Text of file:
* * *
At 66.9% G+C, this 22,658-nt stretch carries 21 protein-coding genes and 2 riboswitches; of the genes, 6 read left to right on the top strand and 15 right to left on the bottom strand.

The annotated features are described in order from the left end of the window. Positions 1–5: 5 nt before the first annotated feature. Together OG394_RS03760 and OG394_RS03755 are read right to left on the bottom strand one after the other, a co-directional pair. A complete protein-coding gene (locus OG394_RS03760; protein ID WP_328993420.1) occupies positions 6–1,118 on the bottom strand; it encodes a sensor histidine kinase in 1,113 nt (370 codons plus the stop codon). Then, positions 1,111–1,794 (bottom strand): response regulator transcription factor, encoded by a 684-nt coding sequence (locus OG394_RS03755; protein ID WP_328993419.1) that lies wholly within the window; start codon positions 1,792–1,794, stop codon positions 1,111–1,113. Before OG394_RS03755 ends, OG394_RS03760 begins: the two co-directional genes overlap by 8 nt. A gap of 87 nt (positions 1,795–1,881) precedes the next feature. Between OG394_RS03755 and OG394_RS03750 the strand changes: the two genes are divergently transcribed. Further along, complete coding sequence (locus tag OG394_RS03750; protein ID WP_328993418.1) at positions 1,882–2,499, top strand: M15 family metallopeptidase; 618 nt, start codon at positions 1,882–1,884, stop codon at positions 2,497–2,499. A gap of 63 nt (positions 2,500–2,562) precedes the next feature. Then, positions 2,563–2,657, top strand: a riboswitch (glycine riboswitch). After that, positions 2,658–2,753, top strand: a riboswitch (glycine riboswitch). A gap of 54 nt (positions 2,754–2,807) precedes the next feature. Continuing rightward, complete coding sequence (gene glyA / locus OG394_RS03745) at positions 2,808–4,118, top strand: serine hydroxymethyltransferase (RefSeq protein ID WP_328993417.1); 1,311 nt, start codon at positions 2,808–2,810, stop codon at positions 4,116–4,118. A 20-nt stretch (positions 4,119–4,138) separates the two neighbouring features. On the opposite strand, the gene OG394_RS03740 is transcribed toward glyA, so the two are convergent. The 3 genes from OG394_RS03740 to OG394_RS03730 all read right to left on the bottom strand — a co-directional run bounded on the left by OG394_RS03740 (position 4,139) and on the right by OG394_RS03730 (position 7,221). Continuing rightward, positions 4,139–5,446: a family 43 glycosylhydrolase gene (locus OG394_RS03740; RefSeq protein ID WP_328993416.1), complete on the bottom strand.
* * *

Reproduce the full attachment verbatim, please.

At 66.9% G+C, this 22,658-nt stretch carries 21 protein-coding genes and 2 riboswitches; of the genes, 6 read left to right on the top strand and 15 right to left on the bottom strand.

The annotated features are described in order from the left end of the window. Positions 1–5: 5 nt before the first annotated feature. Together OG394_RS03760 and OG394_RS03755 are read right to left on the bottom strand one after the other, a co-directional pair. A complete protein-coding gene (locus OG394_RS03760; protein ID WP_328993420.1) occupies positions 6–1,118 on the bottom strand; it encodes a sensor histidine kinase in 1,113 nt (370 codons plus the stop codon). Then, positions 1,111–1,794 (bottom strand): response regulator transcription factor, encoded by a 684-nt coding sequence (locus OG394_RS03755; protein ID WP_328993419.1) that lies wholly within the window; start codon positions 1,792–1,794, stop codon positions 1,111–1,113. Before OG394_RS03755 ends, OG394_RS03760 begins: the two co-directional genes overlap by 8 nt. A gap of 87 nt (positions 1,795–1,881) precedes the next feature. Between OG394_RS03755 and OG394_RS03750 the strand changes: the two genes are divergently transcribed. Further along, complete coding sequence (locus tag OG394_RS03750; protein ID WP_328993418.1) at positions 1,882–2,499, top strand: M15 family metallopeptidase; 618 nt, start codon at positions 1,882–1,884, stop codon at positions 2,497–2,499. A gap of 63 nt (positions 2,500–2,562) precedes the next feature. Then, positions 2,563–2,657, top strand: a riboswitch (glycine riboswitch). After that, positions 2,658–2,753, top strand: a riboswitch (glycine riboswitch). A gap of 54 nt (positions 2,754–2,807) precedes the next feature. Continuing rightward, complete coding sequence (gene glyA / locus OG394_RS03745) at positions 2,808–4,118, top strand: serine hydroxymethyltransferase (RefSeq protein ID WP_328993417.1); 1,311 nt, start codon at positions 2,808–2,810, stop codon at positions 4,116–4,118. A 20-nt stretch (positions 4,119–4,138) separates the two neighbouring features. On the opposite strand, the gene OG394_RS03740 is transcribed toward glyA, so the two are convergent. The 3 genes from OG394_RS03740 to OG394_RS03730 all read right to left on the bottom strand — a co-directional run bounded on the left by OG394_RS03740 (position 4,139) and on the right by OG394_RS03730 (position 7,221). Continuing rightward, positions 4,139–5,446: a family 43 glycosylhydrolase gene (locus OG394_RS03740; RefSeq protein ID WP_328993416.1), complete on the bottom strand.